Bristol

Spice saliva drug test 'could save lives' among users

Image of a person holding a open bag of Spice
Image caption The test could help emergency services be more certain whether someone had taken Spice

Scientists have developed a handheld saliva test to be used by paramedics and homeless services to detect whether someone has taken the drug Spice.

It was hoped the drug test would be used as a harm reduction tool and would help people act faster in an emergency.

Christopher Pudney from the University of Bath said it could save Spice users from the potentially fatal drug, which he said was "almost exclusively" used by the homeless and people in prison.

The test should be available in 2020.

The current prototype has been developed by scientists at the department of biology and biochemistry at the university.

Spice is commonly made using a range of chemicals and can have severe debilitating effects and leave users incoherent and in a zombie-like state, or even an induced coma.

'Most vulnerable'

It would see testers take a saliva sample that would be placed in a special holder hooked up to a laptop.

The machine would then use the chemicals in that sample to search for signs of use of the various different drugs found in the Spice family.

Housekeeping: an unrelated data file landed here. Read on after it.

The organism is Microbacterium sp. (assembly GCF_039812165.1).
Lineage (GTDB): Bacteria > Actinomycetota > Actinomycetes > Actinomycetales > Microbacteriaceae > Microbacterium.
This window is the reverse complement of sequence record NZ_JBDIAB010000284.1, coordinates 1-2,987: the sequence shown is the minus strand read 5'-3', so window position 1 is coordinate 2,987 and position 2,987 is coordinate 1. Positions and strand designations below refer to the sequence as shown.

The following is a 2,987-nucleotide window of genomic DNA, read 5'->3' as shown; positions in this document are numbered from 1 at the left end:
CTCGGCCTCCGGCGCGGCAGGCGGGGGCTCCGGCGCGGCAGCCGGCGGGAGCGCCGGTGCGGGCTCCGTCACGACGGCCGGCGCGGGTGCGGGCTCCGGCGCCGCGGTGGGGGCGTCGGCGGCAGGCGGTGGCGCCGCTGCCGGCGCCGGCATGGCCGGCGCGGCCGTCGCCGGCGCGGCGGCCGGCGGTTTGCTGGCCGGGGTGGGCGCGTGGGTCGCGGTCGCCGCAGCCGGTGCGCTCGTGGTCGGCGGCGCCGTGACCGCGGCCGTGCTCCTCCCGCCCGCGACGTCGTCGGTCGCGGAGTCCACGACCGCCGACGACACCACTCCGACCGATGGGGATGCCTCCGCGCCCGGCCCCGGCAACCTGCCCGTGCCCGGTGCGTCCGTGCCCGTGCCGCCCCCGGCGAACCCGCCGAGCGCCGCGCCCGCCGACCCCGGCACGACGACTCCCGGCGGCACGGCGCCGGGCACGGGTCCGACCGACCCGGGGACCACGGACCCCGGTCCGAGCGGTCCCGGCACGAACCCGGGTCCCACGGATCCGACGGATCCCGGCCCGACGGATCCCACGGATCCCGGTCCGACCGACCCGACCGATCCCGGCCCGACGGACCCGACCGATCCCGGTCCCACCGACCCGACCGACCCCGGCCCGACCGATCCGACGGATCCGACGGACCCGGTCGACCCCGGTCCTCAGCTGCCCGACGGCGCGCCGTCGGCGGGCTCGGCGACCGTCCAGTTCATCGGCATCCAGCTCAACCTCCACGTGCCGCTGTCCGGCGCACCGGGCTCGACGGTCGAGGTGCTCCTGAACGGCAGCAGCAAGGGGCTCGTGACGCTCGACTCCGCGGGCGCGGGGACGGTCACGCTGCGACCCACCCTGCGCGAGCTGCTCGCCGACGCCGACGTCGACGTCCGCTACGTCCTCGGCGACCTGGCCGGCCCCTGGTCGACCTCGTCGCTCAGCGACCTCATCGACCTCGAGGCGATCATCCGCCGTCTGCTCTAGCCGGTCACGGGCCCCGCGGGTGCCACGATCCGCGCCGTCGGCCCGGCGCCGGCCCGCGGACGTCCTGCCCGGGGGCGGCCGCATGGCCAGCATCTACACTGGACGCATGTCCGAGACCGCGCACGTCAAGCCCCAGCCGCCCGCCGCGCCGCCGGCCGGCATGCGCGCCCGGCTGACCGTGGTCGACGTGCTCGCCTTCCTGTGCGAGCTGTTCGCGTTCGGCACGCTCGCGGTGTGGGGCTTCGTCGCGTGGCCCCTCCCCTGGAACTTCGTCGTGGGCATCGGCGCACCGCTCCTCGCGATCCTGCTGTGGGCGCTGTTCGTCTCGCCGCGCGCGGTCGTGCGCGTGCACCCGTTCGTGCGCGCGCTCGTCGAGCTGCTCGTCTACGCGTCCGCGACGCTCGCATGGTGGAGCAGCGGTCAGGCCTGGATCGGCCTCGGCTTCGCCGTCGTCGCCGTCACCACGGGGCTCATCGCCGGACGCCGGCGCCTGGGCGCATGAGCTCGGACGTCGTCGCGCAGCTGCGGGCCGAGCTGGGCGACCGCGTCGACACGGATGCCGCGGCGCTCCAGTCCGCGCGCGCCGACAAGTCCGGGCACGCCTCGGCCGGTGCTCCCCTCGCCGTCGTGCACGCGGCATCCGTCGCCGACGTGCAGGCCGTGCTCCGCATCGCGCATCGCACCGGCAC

Image caption University of Bath scientist Christopher Pudney said the kit would hopefully act as an avenue to save the lives of users

A number of organisations were consulted over how the kits should be used, including Public Health England, Bristol Drugs Project, Avon and Somerset Police and the Salvation Army.

Dr Pudney said he hoped the technology would help people out of addiction and said Spice disproportionately affected those who were "the most vulnerable in society".

"The size of a homeless community is linked to the amount of Spice use, which is why we worked with homeless in Bristol to develop the new technology and how it could be used best," he added.

A BBC report two years ago found the increase of use of Spice in Bristol was linked to the drug becoming "readily available".

From 2016 to 2019 the number of Spice users admitted to Bristol Royal Infirmary's A&E department rose from 141 to 218 cases, an increase of about 55%.

Spice is commonly made using a range of chemicals and can have severe debilitating effects and leave users incoherent and in a zombie-like state, or even an induced coma.

The substance was classified by the government as a class B drug and banned in May 2016.

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